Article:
Since 2012, interpretative tools have been made available to adapt the visitor experience and encourage self-guided tours. The visitor circuit was changed, the interpretation panels were updated, and signage was improved. “Imagine a Country,” an interactive exhibition showcasing the creation of modern Canada and the Confederation, helped modernize the visitor experience and strengthen the public’s sense of attachment to the site.
The national historic site works in collaboration with several partners, including the principal associations and history museums of Montréal, the Commission scolaire de Montréal, and the Institute for Canadian Citizenship.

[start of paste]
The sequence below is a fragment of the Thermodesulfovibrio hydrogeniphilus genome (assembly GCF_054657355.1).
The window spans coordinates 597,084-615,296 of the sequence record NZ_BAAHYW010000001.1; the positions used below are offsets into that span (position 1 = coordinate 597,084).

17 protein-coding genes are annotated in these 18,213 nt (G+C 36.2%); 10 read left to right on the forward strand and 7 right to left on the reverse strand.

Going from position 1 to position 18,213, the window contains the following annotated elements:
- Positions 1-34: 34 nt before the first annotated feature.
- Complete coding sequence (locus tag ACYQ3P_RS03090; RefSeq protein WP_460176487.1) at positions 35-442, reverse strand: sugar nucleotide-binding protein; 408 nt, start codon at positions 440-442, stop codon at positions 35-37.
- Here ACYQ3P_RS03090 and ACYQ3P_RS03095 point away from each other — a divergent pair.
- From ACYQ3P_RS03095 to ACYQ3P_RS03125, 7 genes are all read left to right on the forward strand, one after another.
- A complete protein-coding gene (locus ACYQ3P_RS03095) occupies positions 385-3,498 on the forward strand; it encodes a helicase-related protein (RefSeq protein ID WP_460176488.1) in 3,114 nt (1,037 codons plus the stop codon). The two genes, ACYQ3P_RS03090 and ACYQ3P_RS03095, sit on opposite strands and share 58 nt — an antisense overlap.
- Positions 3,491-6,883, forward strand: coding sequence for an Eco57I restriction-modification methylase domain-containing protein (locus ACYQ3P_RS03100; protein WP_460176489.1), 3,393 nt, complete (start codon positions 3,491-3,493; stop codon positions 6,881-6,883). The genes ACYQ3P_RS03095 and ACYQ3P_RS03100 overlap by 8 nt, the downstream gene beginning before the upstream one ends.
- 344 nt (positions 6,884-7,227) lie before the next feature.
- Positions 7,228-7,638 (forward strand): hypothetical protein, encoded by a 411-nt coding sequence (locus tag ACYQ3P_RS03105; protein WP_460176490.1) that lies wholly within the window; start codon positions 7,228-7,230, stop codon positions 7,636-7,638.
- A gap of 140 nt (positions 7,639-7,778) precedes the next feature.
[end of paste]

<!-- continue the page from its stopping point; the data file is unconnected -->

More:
To plan the future of the Sir George-Étienne Cartier National Historic Site of Canada, the Parks Canada Agency considered the site’s condition, the issues and possibilities, and the global trends influencing the site. Relationships with principal stakeholders and theirs interests were also considered in this management plan.
Two main issues were raised during the management plan’s development:
- The decrease in visitor numbers. Between 2011 and 2013, the national historic site’s visitor numbers decreased by 67% (11,742 to 3,788) due to reduced opening hours, and again in 2015 following a decrease in school groups. However, since 2016, visitor numbers seem to be on the rise again, reaching 4,478 following changes to our opening hours and activities.